In 2018, the Centers for Disease Control and Prevention released a report indicating 50 million Americans have chronic pain. This comprises more than 20 percent of the adult population.
Chronic is one of two types of pain:
- Chronic pain: Pain lasts longer than six months. In some cases, it can continue for years.
- Acute pain: Pain persists for fewer than six months. Typically, the pain lessens after a physician determines the cause and treats it. Sometimes the pain resolves itself.
The pain associated with a papercut, for example, is acute. It hurts a lot, but it stops hurting as the injury heals.
Unlike acute pain, chronic pain can last for weeks, months, and even years. It could start out as acute pain from an injury. The injury may have healed, but then it returns when it’s re-injured. As time goes on, the injured area can experience chronic pain.
What You Need to Know About Chronic Pain
Chronic pain can happen anywhere in the body. It can be caused by many conditions. Common types of chronic pain include:
- Lower back pain
- Nerve damage pain
Chronic pain can cause other symptoms. The constant pain can affect sleep, so the person feels tired all the time. That affects a person’s mood and energy levels. By the time someone lives with chronic pain, it’s likely the person has tried many treatment options. It’s only natural to think surgery is the only option left.
Pain management treatment options have come a long way in recent years. Fortunately, many don’t require surgery.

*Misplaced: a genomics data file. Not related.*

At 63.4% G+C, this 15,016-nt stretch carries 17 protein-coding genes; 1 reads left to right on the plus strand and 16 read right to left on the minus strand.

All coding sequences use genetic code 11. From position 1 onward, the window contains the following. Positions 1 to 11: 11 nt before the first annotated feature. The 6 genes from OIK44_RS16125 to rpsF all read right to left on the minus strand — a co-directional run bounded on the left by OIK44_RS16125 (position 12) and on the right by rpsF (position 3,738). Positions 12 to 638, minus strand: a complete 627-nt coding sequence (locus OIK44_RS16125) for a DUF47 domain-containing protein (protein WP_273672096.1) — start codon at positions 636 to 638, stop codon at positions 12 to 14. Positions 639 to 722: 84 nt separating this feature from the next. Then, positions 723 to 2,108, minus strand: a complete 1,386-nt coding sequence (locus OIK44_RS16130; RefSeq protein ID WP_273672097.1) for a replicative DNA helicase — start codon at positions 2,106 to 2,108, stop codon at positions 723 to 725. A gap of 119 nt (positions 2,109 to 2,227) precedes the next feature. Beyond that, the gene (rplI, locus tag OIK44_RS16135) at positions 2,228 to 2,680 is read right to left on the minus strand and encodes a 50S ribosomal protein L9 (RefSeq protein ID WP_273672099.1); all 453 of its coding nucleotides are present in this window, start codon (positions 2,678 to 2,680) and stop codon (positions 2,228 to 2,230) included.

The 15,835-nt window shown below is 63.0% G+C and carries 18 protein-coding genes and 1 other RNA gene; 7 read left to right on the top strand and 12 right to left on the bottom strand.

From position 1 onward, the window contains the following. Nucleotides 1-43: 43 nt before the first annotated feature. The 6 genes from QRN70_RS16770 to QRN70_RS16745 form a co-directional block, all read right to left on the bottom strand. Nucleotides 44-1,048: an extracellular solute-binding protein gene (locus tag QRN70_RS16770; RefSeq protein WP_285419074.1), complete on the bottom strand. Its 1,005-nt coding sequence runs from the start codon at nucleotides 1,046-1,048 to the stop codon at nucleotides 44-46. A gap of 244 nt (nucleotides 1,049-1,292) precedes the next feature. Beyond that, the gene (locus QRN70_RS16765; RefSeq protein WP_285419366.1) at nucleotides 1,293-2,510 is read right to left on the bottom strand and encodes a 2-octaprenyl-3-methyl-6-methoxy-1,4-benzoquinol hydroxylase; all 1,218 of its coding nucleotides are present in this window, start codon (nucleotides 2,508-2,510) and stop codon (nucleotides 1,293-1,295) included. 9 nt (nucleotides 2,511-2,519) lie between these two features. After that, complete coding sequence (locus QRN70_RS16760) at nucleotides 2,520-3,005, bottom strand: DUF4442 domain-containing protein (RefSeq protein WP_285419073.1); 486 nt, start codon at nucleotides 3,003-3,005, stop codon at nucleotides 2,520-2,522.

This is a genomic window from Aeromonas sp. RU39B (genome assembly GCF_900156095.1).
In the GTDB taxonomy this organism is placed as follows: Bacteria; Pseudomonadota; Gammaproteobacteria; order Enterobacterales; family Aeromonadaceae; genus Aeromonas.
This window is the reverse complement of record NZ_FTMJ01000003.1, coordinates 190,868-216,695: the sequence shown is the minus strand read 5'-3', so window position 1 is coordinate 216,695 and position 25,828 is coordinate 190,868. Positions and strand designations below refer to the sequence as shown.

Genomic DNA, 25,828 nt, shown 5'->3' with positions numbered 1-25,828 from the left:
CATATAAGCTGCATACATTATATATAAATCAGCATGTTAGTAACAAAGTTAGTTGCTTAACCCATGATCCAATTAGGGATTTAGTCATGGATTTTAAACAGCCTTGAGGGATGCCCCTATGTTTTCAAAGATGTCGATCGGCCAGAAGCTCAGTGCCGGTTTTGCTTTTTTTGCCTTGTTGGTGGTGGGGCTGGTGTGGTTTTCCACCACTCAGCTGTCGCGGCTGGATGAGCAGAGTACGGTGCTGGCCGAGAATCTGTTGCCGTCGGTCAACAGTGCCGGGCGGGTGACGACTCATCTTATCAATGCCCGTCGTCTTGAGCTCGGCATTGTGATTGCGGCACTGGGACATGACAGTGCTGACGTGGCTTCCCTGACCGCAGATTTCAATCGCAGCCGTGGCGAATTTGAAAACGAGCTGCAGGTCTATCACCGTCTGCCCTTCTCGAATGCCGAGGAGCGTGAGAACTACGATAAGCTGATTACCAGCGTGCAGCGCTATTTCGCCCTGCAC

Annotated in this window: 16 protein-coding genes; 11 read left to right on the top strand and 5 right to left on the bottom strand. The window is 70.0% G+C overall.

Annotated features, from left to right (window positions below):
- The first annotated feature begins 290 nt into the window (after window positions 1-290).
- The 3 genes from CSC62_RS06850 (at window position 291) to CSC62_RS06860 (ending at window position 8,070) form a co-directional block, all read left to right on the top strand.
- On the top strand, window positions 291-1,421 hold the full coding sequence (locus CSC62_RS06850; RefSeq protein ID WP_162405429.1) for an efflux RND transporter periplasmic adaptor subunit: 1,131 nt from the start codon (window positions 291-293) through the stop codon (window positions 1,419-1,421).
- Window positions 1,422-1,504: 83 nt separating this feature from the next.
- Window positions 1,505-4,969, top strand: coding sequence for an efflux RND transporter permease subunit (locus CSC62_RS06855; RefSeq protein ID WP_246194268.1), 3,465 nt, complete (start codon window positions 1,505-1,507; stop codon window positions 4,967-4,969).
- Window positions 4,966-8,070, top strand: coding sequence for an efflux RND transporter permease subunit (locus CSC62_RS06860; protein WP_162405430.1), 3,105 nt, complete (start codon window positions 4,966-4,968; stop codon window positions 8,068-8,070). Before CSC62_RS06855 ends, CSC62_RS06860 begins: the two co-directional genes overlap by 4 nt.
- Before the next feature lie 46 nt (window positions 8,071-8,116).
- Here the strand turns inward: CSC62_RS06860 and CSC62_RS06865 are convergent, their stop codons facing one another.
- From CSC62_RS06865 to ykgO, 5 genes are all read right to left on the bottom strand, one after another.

When to See a Doctor for Pain
Start keeping track of the symptoms and the pain level for each one. A helpful way to gauge your pain is to use the Wong-Baker FACES Pain Rating Scale.
You typically won’t need to see a specialist if you experience the following:
- Minor pain
- No signs of weakness
- Minor lifestyle adjustments
- Control pain with over-the-counter medication
You may contact your primary physician about these symptoms. The physician may advise you to wait a few days and follow up.
If you experience these symptoms, then you may want to call a specialist:
- Pain is constant and unbearable
- Trouble sleeping
- Experience weakness, numbness, or tingling
- Struggling to walk properly
- Foot drags on the floor
- Can’t work or parent
- Bladder or bowel problems
- Unexplained weight loss
Contact the specialist’s office, describe the symptoms, and the pain level. And they’ll let you know what to do next. At the appointment, the staff will review your medical history and symptoms. They’ll also ask about how the affects your everyday life. The next steps vary for every patient.
If you have questions, contact us or call 214-823-2052. With offices in Addison and Dallas, our team serves residents in Dallas, Addison, Plano, Frisco, Garland, and other cities in the DFW metroplex.